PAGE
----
Sunday, August 17, 2008

Intrepid Birders Bird in Both Bad and Balmy Weather

It has been raining cats and dogs for three days, including yesterday on our birdwalk at DeWeese Lake. Some called to cancel, but my neighbors and I went up anyway. At 5:30 am we were in the middle of yet another thunder-boomer and heavy rain, so we had no idea what an hour north would be like…but thankfully they’re adventurous, too and off we went!

We met one of the Intrepid Birders; Brandon, an excellent birder, and began watching birds before 8 am. It was dry for the moment, while looked at various birds Brandon spotted with his scope for us, but as nearly 15 more folks arrived, it began raining in earnest.

We moved around the lake to a spot where we would be closer to the shore, but here the storm picked up again. I have to admit, I was a bit anxious walking around in a thunder-storm. We nearly thought we were going to be rained out…and we got pretty wet in just a few minutes. But…we persevered, thankfully. When we went down towards the dam, we ran into another 5 or more folks who meant to join our group; so I think we had over 20 folks out there in the rain. I have a solid idea of what intrepid means now…and why the word is often applied to birders. Our group included one from as far north as Loveland, a few visitors from Kansas and the three of us from La Veta…as well as several other regular AVAS members from around the Arkansas Valley.

We got a total of 107 birds for the day; though of course I didn't see them all. My personal highlights were: Black Terns, a Prairie Falcon (while I did spot it, Leon had to tell me what it was), and a young Williamson's Sapsucker! It was an adorable and very cooperative youngster with a fluffy yellow belly; I got to watch it for several minutes. (I swear, I'm going to get serious and start carrying paper for my own list!) There were also Great Blue Heron, American White Pelicans (which for some odd reason I called penguins!) and I got to watch a pack of White-faced Ibis through a scope, too. The sun was shining just then, so thanks to Leon, I got to see their green-satin backs; beautifully iridescent in that light.

We also watched Least and Baird’s Sandpipers; I remember Pectoral Sandpipers, Stilt Sandpipers, Lesser Yellowlegs, Semipalmated Plovers, Killdeer, California and Ring-billed Gulls, Wilson’s Phalarope, Northern Shoveler, Blue-winged Teal and a sweet little albino swallow of some sort; a small blur of solid white, flashing above the water with all the other swallows.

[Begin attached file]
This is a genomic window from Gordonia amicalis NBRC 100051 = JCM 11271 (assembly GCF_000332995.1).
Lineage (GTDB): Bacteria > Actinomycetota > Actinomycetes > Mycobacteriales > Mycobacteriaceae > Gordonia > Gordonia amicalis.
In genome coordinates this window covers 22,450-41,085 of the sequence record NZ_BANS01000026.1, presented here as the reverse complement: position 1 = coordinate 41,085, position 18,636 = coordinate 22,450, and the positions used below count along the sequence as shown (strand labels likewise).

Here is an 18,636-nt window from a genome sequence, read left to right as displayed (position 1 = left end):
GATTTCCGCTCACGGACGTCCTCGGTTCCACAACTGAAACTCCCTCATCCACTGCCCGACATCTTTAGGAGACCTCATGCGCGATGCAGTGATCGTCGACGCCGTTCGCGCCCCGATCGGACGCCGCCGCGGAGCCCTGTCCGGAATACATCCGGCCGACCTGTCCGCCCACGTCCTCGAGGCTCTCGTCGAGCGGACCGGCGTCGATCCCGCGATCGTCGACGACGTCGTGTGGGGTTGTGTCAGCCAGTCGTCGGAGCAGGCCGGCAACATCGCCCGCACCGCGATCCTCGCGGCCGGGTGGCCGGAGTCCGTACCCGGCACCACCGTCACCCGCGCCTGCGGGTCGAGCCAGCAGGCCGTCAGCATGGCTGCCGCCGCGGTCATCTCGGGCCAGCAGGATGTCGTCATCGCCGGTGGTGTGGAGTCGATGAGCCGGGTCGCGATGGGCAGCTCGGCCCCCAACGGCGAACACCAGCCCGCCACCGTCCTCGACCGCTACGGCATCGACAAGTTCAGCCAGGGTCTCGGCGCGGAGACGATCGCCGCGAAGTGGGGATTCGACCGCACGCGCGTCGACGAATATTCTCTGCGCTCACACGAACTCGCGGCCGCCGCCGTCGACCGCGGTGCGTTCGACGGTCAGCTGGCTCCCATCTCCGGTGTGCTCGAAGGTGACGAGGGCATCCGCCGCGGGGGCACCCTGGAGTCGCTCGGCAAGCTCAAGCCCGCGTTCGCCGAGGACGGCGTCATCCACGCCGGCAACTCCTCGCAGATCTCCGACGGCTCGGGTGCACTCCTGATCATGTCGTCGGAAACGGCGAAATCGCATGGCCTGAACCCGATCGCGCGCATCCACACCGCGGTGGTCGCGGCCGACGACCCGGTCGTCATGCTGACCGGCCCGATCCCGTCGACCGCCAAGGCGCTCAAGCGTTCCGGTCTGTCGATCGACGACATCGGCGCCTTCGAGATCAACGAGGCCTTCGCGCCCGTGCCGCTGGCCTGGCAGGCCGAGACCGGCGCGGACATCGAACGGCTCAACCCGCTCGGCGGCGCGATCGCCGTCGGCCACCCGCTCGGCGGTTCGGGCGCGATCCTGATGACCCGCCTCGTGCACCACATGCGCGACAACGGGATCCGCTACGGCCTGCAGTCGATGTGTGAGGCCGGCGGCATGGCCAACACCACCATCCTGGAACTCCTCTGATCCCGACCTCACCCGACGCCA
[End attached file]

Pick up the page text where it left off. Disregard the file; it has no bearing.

I also enjoyed seeing the larger Olive-sided Flycatcher which I believe I’ve seen in my yard (it's song is a whistled "quick, three beers!"), nailing the call of the Western Wood-Pewee (at last; I got a pro to confirm that call!) and watching an adult Pewee land on a tiny, little nest and seeing three big mouths pop-up, wide open…all the while Pygmy Nuthatches crawled around the same branch. The nest was such a tiny thing; smaller than a child's tea-cup and made of grasses and lichen attached with mud to a horizontal tree branch, not far from the tree-trunk.

I just love the Corvidae, so even having the chance to watch a Clark’s Nutcracker was a joy; they're such flashy birds. And I saw my first Plumbeous Vireo, a neat bird (if only to say it's Polly pointed out!) that showed off for several minutes at a fairly close range. I also spotted a Lark Sparrow, though it was Polly again who told me what it was! [sigh] Both were yet more firsts for me.

We had a discussion regarding the Cassin's Kingbird vs Western Kingbird, but oddly the new Smithsonian doesn't mention what we and Sibley discussed as good field markers (Cassin lacking white feathers at sides of the dark tail). Anyway, I can add a Cassin's Kingbird to my list; we saw them plus Western and Eastern Kingbirds along one short stretch of road.

While I got to watch the Pygmy Nuthatches that a great young birder, Cole, pointed out for us, I have no idea what is the difference between them and White-breasted Nuthatches was, other than I know they are 2/3 the size. I'm not sure I like to 'count' seeing a bird if I don't understand what about it makes it what I'm seeing. Still...I had a blast! I’ll tell ya; birders are great people!